Purveyor of Bollocks to the Crowned Heads of Europe
Friday, 18 May 2012
Phantom dogs on a dark night
The big pear carving job went off yesterday, after a strenuous 2 hours getting it into the back of a van. If he drops it - too likely for comfort - that will be me bankrupt at a time of life when it would be difficult for me to recover. Not to worry.
That's the trouble with me, I don't worry enough. That job was the last hands-on job that I have for the foreseeable future, but I'm not worried. Something always turns up, and if the worst comes to the worst, I can always get myself a job on a cruise-liner, partnering rich, elderly widows in a tango. I suppose I should learn to tango as soon as possible. Solo tango - a new dance which involves leaning backwards at impossible angles if you are a woman, and forwards if you are a man...
Anyway, what was I going on about? Oh yes, tramps.
Before I hitched up with H.I. and took on the rest of her family, I thought it quite likely that I would spend my finals years as a charcoal-burner or something, living in a hut in a wood all winter, and strolling between country pubs all summer. I still quite like the idea - well the last bit anyway.
One of my many friends pulled up in the street the other day, parking an absolutely enormous box-lorry which he had converted into a camper. It used to be a mobile library - sometime in the late 1960s, by the look of it. He gave me a tour of the inside, proudly showing off the smallest wood-burning stove I have ever seen. Then he asked if I wanted to buy the whole outfit, and I was very tempted until he quoted the price: £12,000. He's having a laugh, isn't he?
Well, maybe he isn't. Living without a roof over your head is becoming increasingly impossible in Britain these days, partly due to the expense of it. It is ironic really, as most roofless people choose that way of simple life to save money, apart from anything else. At the top end, a well-appointed camper-van can set you back £100,000 before running and parking expenses, and at the bottom end, it can cost you £20 per night to pitch a one-man tent.
I spent a month or two living in a tent which was set up in a dense wood adjacent to Cro's and my friend Simon, many years ago, on the Hampshire border with Surrey. I bought the tent new, pitched it deep in the wood, painted it with camouflage and placed foliage around it so that it could not be seen until you tripped over the guy-ropes - which is what I did every night.
I practised a few location techniques in the daylight before I moved in, and this involved counting some telegraph poles which ran along the track next to the wood, turning into the wood at the third pole, walking in with my hands outstretched until I hit a certain tree, turning a certain angle and walking for about 50 yards until I hit another tree, changing my angle and walking in another 50 yards until I tripped over the guy-ropes of the tent, and then I was home. This was all done for real in the dark, of course.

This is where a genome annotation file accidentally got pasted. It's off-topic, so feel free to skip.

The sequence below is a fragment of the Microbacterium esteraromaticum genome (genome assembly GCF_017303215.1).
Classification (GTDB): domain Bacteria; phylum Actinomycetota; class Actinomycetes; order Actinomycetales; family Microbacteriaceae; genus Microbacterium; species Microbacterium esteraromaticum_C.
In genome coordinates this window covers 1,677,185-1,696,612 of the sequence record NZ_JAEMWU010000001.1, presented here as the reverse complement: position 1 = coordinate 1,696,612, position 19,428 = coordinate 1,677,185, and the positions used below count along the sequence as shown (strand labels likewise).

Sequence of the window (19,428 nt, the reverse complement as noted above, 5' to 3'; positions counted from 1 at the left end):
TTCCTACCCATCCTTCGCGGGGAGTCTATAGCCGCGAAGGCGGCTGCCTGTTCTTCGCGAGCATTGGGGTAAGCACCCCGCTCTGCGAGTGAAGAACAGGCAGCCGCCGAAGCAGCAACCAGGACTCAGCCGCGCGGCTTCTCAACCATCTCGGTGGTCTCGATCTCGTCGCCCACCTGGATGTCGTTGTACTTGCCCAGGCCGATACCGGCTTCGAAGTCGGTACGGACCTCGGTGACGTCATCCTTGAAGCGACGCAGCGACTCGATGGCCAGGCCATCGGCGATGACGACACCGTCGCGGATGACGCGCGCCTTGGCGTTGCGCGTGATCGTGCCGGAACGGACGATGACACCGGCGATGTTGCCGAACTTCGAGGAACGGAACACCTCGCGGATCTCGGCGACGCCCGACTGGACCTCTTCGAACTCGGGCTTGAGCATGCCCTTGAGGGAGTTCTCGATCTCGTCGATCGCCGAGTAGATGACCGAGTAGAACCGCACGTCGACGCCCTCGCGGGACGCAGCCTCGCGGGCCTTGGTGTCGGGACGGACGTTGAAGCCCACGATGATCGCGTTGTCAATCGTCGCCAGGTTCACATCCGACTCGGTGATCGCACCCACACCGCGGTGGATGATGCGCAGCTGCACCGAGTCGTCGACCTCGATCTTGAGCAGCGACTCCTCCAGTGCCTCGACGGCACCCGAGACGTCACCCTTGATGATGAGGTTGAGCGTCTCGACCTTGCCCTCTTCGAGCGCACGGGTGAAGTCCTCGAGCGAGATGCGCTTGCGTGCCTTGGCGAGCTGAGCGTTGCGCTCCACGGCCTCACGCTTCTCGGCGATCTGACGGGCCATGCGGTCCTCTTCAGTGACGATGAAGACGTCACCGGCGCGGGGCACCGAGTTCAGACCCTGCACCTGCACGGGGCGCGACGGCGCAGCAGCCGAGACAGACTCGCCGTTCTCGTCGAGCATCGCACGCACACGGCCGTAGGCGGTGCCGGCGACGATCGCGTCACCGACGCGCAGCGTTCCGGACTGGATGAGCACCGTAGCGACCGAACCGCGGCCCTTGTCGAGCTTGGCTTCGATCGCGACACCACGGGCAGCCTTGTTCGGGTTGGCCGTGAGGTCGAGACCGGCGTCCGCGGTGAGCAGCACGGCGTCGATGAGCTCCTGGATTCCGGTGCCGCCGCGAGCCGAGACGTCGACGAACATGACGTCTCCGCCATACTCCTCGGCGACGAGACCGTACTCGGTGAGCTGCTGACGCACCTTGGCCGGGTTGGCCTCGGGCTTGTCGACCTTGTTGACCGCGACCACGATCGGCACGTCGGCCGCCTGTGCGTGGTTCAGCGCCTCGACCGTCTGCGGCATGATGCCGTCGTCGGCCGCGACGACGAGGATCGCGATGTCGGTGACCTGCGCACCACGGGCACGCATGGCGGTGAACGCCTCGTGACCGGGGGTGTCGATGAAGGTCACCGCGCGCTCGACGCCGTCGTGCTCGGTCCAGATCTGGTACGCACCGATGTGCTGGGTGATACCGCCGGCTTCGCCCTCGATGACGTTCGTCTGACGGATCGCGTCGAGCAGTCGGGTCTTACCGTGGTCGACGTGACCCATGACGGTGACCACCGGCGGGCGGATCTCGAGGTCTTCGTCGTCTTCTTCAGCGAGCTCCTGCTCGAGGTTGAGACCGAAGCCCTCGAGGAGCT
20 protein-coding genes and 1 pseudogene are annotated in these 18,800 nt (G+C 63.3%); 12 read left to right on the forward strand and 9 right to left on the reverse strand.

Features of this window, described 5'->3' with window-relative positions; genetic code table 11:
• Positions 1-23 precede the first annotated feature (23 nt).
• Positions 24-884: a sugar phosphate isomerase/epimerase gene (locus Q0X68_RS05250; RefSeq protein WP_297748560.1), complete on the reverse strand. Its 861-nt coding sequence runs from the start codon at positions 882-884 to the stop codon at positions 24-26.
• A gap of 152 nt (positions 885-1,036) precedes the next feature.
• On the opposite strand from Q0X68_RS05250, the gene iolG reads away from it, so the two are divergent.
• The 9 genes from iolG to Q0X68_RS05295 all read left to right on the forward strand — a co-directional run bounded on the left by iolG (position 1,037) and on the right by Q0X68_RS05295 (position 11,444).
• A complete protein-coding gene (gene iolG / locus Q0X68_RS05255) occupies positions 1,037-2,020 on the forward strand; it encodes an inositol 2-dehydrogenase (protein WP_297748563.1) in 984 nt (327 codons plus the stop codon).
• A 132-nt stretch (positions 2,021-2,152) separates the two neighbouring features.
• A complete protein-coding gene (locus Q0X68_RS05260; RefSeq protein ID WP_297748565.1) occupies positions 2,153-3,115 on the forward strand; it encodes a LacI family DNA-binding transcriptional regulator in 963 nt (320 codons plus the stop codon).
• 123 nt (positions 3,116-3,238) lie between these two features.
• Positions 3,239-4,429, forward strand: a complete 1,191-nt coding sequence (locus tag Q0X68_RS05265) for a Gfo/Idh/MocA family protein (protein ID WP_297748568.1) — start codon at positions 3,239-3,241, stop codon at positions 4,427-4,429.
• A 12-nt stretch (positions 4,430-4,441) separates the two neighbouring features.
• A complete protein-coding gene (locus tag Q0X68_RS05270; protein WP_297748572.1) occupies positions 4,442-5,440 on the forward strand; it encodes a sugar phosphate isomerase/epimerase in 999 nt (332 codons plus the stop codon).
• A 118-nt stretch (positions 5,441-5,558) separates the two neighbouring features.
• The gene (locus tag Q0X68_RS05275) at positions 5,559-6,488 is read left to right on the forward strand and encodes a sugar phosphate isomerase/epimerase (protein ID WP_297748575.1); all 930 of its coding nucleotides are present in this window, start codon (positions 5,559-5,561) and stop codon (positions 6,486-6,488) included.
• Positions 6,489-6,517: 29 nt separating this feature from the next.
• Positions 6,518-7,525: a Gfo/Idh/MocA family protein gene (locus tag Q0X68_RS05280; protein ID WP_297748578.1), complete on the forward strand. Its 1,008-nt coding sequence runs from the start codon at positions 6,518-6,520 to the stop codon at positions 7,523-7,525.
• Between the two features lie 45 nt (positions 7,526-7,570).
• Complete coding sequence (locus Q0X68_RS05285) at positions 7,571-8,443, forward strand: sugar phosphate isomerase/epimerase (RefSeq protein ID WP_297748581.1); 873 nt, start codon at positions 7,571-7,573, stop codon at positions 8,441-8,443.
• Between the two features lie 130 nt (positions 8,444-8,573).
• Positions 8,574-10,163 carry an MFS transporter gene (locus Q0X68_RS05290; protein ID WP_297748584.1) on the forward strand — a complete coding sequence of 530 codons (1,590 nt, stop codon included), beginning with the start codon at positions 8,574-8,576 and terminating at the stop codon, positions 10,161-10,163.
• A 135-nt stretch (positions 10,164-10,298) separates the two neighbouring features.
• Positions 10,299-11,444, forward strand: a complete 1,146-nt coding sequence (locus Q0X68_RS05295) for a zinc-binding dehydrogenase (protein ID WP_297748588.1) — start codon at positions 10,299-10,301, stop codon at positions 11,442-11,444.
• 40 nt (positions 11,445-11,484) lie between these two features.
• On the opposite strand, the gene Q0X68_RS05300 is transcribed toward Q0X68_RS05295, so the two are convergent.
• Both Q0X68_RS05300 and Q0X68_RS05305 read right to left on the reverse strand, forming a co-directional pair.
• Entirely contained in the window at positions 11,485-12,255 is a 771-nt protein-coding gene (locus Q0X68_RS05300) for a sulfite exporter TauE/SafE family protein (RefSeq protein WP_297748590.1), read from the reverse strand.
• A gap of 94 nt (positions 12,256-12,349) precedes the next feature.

The woods - ancient enough to be mentioned in the Domesday Book - were full of great clumps of densely growing hazel, and one night I took a slightly wrong turn and found myself somehow trapped in the very middle of one of these clumps, unable to get out.
I know it sounds ridiculous, but despite struggling for about 20 minutes, all I did was get myself more entwined with the upright branches of the clump, and - it being pitch-dark - I could not see where to place my leg to lift the other out, so I was well and truly stuck.
I was so hopelessly stuck that I decided that the best thing to do was make myself as comfortable as possible, then try and get some sleep until the daylight came and I could see what I was doing. Just as I had settled down and resigned myself to a night in the tree, I heard the sound of something very large crashing through the undergrowth toward me...
My heart froze as the thing got closer, and before long I was aware of two extremely large dogs panting into my face as I sat helplessly entangled in the undergrowth.
I waited to be attacked, but the attack never came. Instead, the dogs waited patiently as I made another attempt to get free, and somehow their presence made this possible when previously it had not been. I stretched my hand out and felt the coarse, hairy fur of both dogs, but I could not see them at all in the darkness of the wood. They were about the same size and texture as Irish Wolf-Hounds - absolutely huge - and I had never been aware of any dogs in the neighbourhood until that night.
I disentangled myself from the tree, and the dogs trotted off into the darkness expecting me to follow, which I did. If they got ahead of me and I lost them, they came back to fetch me, then continued into the wood with me close behind.
In this way, they lead me right up to the zip of my camouflaged tent. I patted them in thanks, and they went off back into the wood, never to be seen again.
When I recanted this story to Simon the next day, he told me that there was an ancient local legend of two hounds that haunted this particular little forest, and suggested that these must have been the beasts that came to help me.
Now, I know that Simon likes to tell a tall tale, but it did have the ring of truth to it at the time. I enquired if anyone in the area owned a pair of dogs like them, but found none.